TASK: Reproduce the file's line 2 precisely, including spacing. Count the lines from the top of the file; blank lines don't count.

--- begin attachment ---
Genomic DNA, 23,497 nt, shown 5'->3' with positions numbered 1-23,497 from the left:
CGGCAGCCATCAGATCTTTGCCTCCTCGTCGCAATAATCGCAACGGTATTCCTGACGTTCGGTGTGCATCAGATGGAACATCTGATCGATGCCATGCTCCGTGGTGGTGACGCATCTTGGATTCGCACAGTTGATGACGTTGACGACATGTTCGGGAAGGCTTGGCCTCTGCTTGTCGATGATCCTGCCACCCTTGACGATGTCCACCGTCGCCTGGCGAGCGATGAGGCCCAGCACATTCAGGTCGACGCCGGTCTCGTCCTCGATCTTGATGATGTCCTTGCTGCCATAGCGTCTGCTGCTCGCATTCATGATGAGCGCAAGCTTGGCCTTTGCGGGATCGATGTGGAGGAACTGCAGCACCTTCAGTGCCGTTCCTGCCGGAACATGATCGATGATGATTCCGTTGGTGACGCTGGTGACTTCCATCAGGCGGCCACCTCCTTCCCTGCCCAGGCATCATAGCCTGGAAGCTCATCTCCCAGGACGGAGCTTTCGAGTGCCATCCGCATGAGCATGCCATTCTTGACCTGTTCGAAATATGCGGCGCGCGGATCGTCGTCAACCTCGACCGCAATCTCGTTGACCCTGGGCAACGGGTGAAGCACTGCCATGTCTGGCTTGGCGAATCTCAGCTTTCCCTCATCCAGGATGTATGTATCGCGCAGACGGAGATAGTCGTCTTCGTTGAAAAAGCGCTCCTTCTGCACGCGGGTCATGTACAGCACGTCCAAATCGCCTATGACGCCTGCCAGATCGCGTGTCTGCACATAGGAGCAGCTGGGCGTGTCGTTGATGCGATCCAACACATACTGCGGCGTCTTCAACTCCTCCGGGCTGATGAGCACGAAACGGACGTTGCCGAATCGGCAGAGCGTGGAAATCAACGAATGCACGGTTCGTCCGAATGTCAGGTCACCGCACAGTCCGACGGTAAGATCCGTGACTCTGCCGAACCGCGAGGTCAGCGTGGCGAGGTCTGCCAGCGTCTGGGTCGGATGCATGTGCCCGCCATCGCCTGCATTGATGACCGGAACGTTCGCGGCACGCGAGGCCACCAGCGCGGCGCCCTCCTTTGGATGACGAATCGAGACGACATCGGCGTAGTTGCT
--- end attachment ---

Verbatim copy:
CGGCAGCCATCAGATCTTTGCCTCCTCGTCGCAATAATCGCAACGGTATTCCTGACGTTCGGTGTGCATCAGATGGAACATCTGATCGATGCCATGCTCCGTGGTGGTGACGCATCTTGGATTCGCACAGTTGATGACGTTGACGACATGTTCGGGAAGGCTTGGCCTCTGCTTGTCGATGATCCTGCCACCCTTGACGATGTCCACCGTCGCCTGGCGAGCGATGAGGCCCAGCACATTCAGGTCGACGCCGGTCTCGTCCTCGATCTTGATGATGTCCTTGCTGCCATAGCGTCTGCTGCTCGCATTCATGATGAGCGCAAGCTTGGCCTTTGCGGGATCGATGTGGAGGAACTGCAGCACCTTCAGTGCCGTTCCTGCCGGAACATGATCGATGATGATTCCGTTGGTGACGCTGGTGACTTCCATCAGGCGGCCACCTCCTTCCCTGCCCAGGCATCATAGCCTGGAAGCTCATCTCCCAGGACGGAGCTTTCGAGTGCCATCCGCATGAGCATGCCATTCTTGACCTGTTCGAAATATGCGGCGCGCGGATCGTCGTCAACCTCGACCGCAATCTCGTTGACCCTGGGCAACGGGTGAAGCACTGCCATGTCTGGCTTGGCGAATCTCAGCTTTCCCTCATCCAGGATGTATGTATCGCGCAGACGGAGATAGTCGTCTTCGTTGAAAAAGCGCTCCTTCTGCACGCGGGTCATGTACAGCACGTCCAAATCGCCTATGACGCCTGCCAGATCGCGTGTCTGCACATAGGAGCAGCTGGGCGTGTCGTTGATGCGATCCAACACATACTGCGGCGTCTTCAACTCCTCCGGGCTGATGAGCACGAAACGGACGTTGCCGAATCGGCAGAGCGTGGAAATCAACGAATGCACGGTTCGTCCGAATGTCAGGTCACCGCACAGTCCGACGGTAAGATCCGTGACTCTGCCGAACCGCGAGGTCAGCGTGGCGAGGTCTGCCAGCGTCTGGGTCGGATGCATGTGCCCGCCATCGCCTGCATTGATGACCGGAACGTTCGCGGCACGCGAGGCCACCAGCGCGGCGCCCTCCTTTGGATGACGAATCGAGACGACATCGGCGTAGTTGCT